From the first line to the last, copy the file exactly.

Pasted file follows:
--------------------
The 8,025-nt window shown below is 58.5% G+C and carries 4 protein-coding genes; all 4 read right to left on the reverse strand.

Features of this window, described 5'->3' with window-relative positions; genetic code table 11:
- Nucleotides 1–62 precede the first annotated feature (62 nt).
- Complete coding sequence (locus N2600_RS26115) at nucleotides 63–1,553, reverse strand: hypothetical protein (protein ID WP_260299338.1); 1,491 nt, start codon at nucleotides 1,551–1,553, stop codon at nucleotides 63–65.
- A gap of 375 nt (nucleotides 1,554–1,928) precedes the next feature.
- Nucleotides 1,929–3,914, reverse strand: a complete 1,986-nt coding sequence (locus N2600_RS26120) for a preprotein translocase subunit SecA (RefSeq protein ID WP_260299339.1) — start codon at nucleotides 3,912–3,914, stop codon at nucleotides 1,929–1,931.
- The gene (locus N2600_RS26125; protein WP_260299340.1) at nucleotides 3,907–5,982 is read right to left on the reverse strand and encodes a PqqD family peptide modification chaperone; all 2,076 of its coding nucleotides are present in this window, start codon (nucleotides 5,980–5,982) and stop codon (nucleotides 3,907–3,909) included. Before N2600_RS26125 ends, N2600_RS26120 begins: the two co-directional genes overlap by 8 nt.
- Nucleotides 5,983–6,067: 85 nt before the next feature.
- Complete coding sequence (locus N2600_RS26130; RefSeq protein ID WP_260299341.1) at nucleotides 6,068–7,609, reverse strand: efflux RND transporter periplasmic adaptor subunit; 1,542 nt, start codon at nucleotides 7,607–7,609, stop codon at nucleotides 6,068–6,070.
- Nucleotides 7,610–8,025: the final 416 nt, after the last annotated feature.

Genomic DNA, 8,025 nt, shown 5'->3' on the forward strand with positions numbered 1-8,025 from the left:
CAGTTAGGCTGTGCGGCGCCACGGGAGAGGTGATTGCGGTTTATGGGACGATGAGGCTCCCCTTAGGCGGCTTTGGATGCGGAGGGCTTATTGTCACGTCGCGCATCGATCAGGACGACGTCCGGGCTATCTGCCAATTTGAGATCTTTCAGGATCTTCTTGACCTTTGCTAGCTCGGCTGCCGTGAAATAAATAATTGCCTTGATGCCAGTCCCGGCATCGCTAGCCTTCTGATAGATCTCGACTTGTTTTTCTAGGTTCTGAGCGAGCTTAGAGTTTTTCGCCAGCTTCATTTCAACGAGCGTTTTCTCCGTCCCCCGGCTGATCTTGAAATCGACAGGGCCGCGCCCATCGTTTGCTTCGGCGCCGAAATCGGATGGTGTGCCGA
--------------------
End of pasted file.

The 8,025-nt window shown below is 58.5% G+C and carries 4 protein-coding genes; all 4 read right to left on the reverse strand.

Features of this window, described 5'->3' with window-relative positions; genetic code table 11:
- Nucleotides 1–62 precede the first annotated feature (62 nt).
- Complete coding sequence (locus N2600_RS26115) at nucleotides 63–1,553, reverse strand: hypothetical protein (protein ID WP_260299338.1); 1,491 nt, start codon at nucleotides 1,551–1,553, stop codon at nucleotides 63–65.
- A gap of 375 nt (nucleotides 1,554–1,928) precedes the next feature.
- Nucleotides 1,929–3,914, reverse strand: a complete 1,986-nt coding sequence (locus N2600_RS26120) for a preprotein translocase subunit SecA (RefSeq protein ID WP_260299339.1) — start codon at nucleotides 3,912–3,914, stop codon at nucleotides 1,929–1,931.
- The gene (locus N2600_RS26125; protein WP_260299340.1) at nucleotides 3,907–5,982 is read right to left on the reverse strand and encodes a PqqD family peptide modification chaperone; all 2,076 of its coding nucleotides are present in this window, start codon (nucleotides 5,980–5,982) and stop codon (nucleotides 3,907–3,909) included. Before N2600_RS26125 ends, N2600_RS26120 begins: the two co-directional genes overlap by 8 nt.
- Nucleotides 5,983–6,067: 85 nt before the next feature.
- Complete coding sequence (locus N2600_RS26130; RefSeq protein ID WP_260299341.1) at nucleotides 6,068–7,609, reverse strand: efflux RND transporter periplasmic adaptor subunit; 1,542 nt, start codon at nucleotides 7,607–7,609, stop codon at nucleotides 6,068–6,070.
- Nucleotides 7,610–8,025: the final 416 nt, after the last annotated feature.

Genomic DNA, 8,025 nt, shown 5'->3' on the forward strand with positions numbered 1-8,025 from the left:
CAGTTAGGCTGTGCGGCGCCACGGGAGAGGTGATTGCGGTTTATGGGACGATGAGGCTCCCCTTAGGCGGCTTTGGATGCGGAGGGCTTATTGTCACGTCGCGCATCGATCAGGACGACGTCCGGGCTATCTGCCAATTTGAGATCTTTCAGGATCTTCTTGACCTTTGCTAGCTCGGCTGCCGTGAAATAAATAATTGCCTTGATGCCAGTCCCGGCATCGCTAGCCTTCTGATAGATCTCGACTTGTTTTTCTAGGTTCTGAGCGAGCTTAGAGTTTTTCGCCAGCTTCATTTCAACGAGCGTTTTCTCCGTCCCCCGGCTGATCTTGAAATCGACAGGGCCGCGCCCATCGTTTGCTTCGGCGCCGAAATCGGATGGTGTGCCGA